50 years of Moore’s Law: increasing PR power in a shrinking world

Joe McNamara looks at the impact of Moore's Law on the world we know it 50 years after its conception.

Yesterday, Sunday 19th April 2015, marked the 50th anniversary of Moore’s Law, when Gordon Moore, co-founder of Intel, noticed that the number of transistors per square inch on integrated circuits had doubled every year since their invention. He predicted that this trend would continue for the foreseeable future, a prediction that was later revised to approximately every two years in 1975.

In layman’s terms, Moore’s Law states that the components used to make technology devices double in terms of power, but don’t increase in terms of size. Therefore, technology devices can double in power and halve in size over the course of two years.

The true significance of the Moore’s Law story is better told through devices. The first ‘personal computer’ was released in 1965, the same year Gordon Moore made his prediction. The Programma 101 weighed 35.5kg, the average weight of an 11 year old boy, and had the same pre-pubescent mental storage capacity with just 240 bytes of memory. All it was really good for was calculations, but 10 of these big babies went to the moon in NASA’s 1969 Apollo 11 lunar landing.

To put this into perspective, modern laptops can weigh less than a kilogram and pack about 4GB of RAM (Random access memory) – just under 4.3 billion bytes. We can swallow up 16GB, which is over 17 billion bytes, in a month using a smartphone the size of our palm. And everything will still happen a hell of a lot faster.

How Moore’s Law has changed PR and publishing

Before we talk about PR, story-telling and brand communications, we have to recognise the impact of Moore’s Law on the way we communicate in a general sense. Over the span of 50 years we’ve gone from fixed landline telephones to smartphones that are more powerful than the computing systems on Apollo 11. We started out with letters, played with fax machines for a while and arrived at email, instant-messaging and social media.

How about the way we consume content? In 1969, there were three television channels (BBC 1, BBC 2, ITV) in the UK all showing the same thing. If you missed the live coverage, you had to watch the news the next day or read about it in the morning paper. Nowadays, you could watch it on your smartphone live or whenever you wanted, read all the media coverage of it online and see what famous people have to say about it on Twitter. Buzz Aldrin would probably post a selfie with Old Glory to Instragram – #nofilterneeded.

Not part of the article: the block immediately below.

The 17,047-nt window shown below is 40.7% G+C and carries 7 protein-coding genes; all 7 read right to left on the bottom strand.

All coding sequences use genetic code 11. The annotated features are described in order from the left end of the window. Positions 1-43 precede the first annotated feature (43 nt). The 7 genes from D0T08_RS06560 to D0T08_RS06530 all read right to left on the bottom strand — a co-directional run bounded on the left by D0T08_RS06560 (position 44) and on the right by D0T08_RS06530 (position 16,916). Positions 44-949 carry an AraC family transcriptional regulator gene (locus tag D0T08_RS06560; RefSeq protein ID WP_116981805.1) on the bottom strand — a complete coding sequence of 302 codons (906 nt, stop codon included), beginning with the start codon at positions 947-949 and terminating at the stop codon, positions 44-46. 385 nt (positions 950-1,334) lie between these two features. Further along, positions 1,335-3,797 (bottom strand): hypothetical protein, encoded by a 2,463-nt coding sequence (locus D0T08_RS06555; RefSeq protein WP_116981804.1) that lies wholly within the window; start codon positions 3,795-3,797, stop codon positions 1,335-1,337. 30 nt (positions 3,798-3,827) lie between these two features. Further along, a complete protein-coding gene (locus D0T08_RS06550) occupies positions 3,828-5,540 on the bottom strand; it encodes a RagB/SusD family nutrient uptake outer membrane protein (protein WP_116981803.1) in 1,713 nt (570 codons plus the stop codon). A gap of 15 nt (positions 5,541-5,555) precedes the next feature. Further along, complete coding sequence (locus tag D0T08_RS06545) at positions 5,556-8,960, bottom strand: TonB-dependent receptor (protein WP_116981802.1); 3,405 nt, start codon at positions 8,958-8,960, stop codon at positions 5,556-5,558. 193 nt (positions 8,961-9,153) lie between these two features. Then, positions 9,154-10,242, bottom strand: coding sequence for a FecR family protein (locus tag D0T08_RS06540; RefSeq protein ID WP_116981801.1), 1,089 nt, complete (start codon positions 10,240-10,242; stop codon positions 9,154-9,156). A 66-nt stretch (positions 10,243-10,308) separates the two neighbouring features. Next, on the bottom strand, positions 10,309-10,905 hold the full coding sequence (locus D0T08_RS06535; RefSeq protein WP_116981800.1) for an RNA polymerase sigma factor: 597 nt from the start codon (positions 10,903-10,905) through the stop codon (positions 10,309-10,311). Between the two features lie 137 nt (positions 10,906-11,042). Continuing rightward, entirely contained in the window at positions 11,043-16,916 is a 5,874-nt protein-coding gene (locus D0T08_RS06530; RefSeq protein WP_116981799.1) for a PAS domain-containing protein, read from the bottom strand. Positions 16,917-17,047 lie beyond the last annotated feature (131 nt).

The impact of technology has changed the way we communicate, consume content and behave in a profound way. For the world of PR, this has radically changed the way we tell our stories. Publishers now have to consider how their content will be viewed and engaged with differently in print, online, mobile browsers, apps, and on social media.

I’m not a huge fan of the old ‘the press release is dead’ argument. There is no doubt though that while developing an interesting narrative is key, finding ways of telling that story effectively across the different mediums available is crucial. Stories now have to be told in real time and publishers have adapted to become more agile, reporting on stories in phases as they break and new information comes to light.

Moore change awaits

These changes all sound like challenges but really they are opportunities. Moore’s Law has made audiences far more accessible to brands. Furthermore, however you look at it, people are engaging more with content on their preferred channel – whether they’re tucking into long-form print articles in the bath or flying through Twitter feeds on their commute.

Moore’s Law is set to continue for at least another 10 years. Think about the world in 2005 – no Twitter, Facebook still confined to American high schools and the world had two years still to wait for the first iPhone.

While it’s hard to imagine the pace of change getting faster, it’s naïve to think that we’ve reached a plateau. There’s no saying the next 10 years won’t lead to even more dramatic levels of transformation.

As the world becomes increasingly mobile and technology permeates our lives more and more, Moore’s Law will continue to have a profound effect on the way people engage with content and ultimately brands.  

Joe McNamara

Hill & Knowlton Strategies Search